Chinese Nationalist Party (KMT) Chairman Eric Chu (朱立倫) yesterday shrugged off a media report alleging that he plans to resign as mayor of New Taipei City next week so that he can replace Deputy Legislative Speaker Hung Hsiu-chu (洪秀柱) as the party’s presidential candidate.
At a public event in New Taipei City yesterday afternoon, Chu refused to comment on “nonsense and groundless rumors.”
When asked whether he would honor his pledge to serve out his mayoral term, Chu said that he would try his best to fulfill his duties as a mayor every day.
Photo: Lai Hsiao-tung, Taipei Times
The media storm was ignited by an article published yesterday in the Chinese-language Liberty Times (the Taipei Times’ sister paper), which cited anonymous sources as saying that Chu has reached an agreement with the Presidential Office to run for president in Hung’s stead.
The article alleged that Chu had decided to take over the responsibility in an effort to rescue his own career and the fortunes of the KMT from the impact of a potential drubbing in next year’s polls. If he were to throw his hat into the ring, it would directly contradict his oft-repeated promises to serve out the full term of his mayorship and to back Hung’s candidacy.
Chu is likely to announce his plan next week, the report said, as it would mean the by-election for New Taipei City could be combined with the Jan. 16 presidential and legislative elections, which could boost the KMT’s effort to maintain control of the special municipality.
The law requires that mayoral by-elections be held within three months of the resignation of the incumbent.
On Sunday, KMT Central Standing Committee member Chiang Shuo-ping (江碩平) also demanded a provisional party congress be held — likely at a routine meeting of the committee tomorrow — to assess whether Hung should be replaced.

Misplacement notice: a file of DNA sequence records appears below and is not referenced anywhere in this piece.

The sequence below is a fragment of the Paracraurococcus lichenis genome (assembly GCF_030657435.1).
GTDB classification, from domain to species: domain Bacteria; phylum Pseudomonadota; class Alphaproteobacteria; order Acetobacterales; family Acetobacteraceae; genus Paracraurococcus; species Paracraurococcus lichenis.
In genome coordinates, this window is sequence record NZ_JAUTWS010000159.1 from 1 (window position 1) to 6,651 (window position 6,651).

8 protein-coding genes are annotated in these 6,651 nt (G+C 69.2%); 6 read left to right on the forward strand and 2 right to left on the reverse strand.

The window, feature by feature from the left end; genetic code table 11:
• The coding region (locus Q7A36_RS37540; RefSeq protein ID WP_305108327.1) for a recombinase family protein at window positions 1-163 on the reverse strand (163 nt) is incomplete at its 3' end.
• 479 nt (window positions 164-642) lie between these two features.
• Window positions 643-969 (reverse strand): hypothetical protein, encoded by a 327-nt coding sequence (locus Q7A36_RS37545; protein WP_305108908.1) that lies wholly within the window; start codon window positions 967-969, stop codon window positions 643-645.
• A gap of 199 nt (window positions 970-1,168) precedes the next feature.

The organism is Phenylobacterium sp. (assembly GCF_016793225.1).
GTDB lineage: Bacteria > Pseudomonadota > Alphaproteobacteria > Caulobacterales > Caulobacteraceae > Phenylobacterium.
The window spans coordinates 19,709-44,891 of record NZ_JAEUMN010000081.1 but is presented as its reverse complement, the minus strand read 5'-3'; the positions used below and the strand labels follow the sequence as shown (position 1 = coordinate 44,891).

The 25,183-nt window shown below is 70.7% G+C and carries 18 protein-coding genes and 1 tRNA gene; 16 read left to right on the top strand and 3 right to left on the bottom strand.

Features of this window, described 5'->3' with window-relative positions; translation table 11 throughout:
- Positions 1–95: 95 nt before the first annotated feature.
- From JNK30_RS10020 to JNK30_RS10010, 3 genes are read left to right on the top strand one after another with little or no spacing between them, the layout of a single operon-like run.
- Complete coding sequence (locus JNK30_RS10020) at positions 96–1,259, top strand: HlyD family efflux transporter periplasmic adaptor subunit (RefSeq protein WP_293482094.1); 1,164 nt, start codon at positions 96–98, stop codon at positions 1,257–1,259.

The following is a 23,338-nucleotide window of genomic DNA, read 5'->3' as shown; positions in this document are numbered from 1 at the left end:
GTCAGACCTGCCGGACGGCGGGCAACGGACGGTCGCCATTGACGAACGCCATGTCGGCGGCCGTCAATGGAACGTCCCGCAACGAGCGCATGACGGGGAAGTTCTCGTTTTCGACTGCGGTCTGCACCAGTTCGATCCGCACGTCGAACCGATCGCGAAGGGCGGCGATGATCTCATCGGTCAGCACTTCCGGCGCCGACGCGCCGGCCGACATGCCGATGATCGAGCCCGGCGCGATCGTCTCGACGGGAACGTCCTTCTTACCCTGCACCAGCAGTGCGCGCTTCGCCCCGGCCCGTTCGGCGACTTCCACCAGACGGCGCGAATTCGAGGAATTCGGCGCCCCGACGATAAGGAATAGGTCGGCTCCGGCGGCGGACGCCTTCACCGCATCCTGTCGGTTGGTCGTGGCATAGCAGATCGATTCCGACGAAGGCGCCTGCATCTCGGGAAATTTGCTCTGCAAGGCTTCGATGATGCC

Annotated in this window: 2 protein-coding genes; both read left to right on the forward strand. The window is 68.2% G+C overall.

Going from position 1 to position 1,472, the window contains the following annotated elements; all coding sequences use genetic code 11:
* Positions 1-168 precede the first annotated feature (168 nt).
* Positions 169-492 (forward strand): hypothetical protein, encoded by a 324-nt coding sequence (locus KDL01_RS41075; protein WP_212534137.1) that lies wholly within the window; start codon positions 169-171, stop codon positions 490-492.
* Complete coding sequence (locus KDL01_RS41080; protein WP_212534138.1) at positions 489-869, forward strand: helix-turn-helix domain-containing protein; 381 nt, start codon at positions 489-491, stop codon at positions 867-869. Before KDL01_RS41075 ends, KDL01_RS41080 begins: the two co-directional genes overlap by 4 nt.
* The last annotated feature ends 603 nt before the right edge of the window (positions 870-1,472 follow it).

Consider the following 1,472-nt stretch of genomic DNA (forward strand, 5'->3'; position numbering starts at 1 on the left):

Asked about Chiang’s requests, Chu yesterday said that opinions in the party have been divided recently and he has urged party members to speak their minds and freely exchange opinions.
“Only through deliberation and the exchange of opinions can true unity be forged among party members... in the face of difficulties stemming from next year’s elections,” Chu said.
Chu said he welcomed face-to-face communication and the submission of a diversity of ideas at committee meetings.
Later yesteday, a KMT official who declined to be named confirmed that Chu has twice urged Hung to quit the race because her chance of winning the election is too small.
Meanwhile, Hung’s supporters have taken to Facebook to vent their discontent over Chiang’s plan to oust the deputy legislative speaker as the KMT’s presidential candidate.
Hundreds of Facebook users have threatened to converge on KMT headquarters tomorrow in a show of support for Hung.
About 1,000 netizens have also signed an online petition urging pro-KMT supporters to abstain from voting in the legislative election if Hung is forced to drop out of the presidential race.
“Not wanting to vote for the Democratic Progressive Party does not necessarily mean we would vote for the KMT,” the petition’s initiators said.
“Do you [the KMT] really think that abandoning Hung would only get you a few days of criticism and that her supporters would still vote for the party with a sour taste in their mouths? Only in your dreams,” they said.
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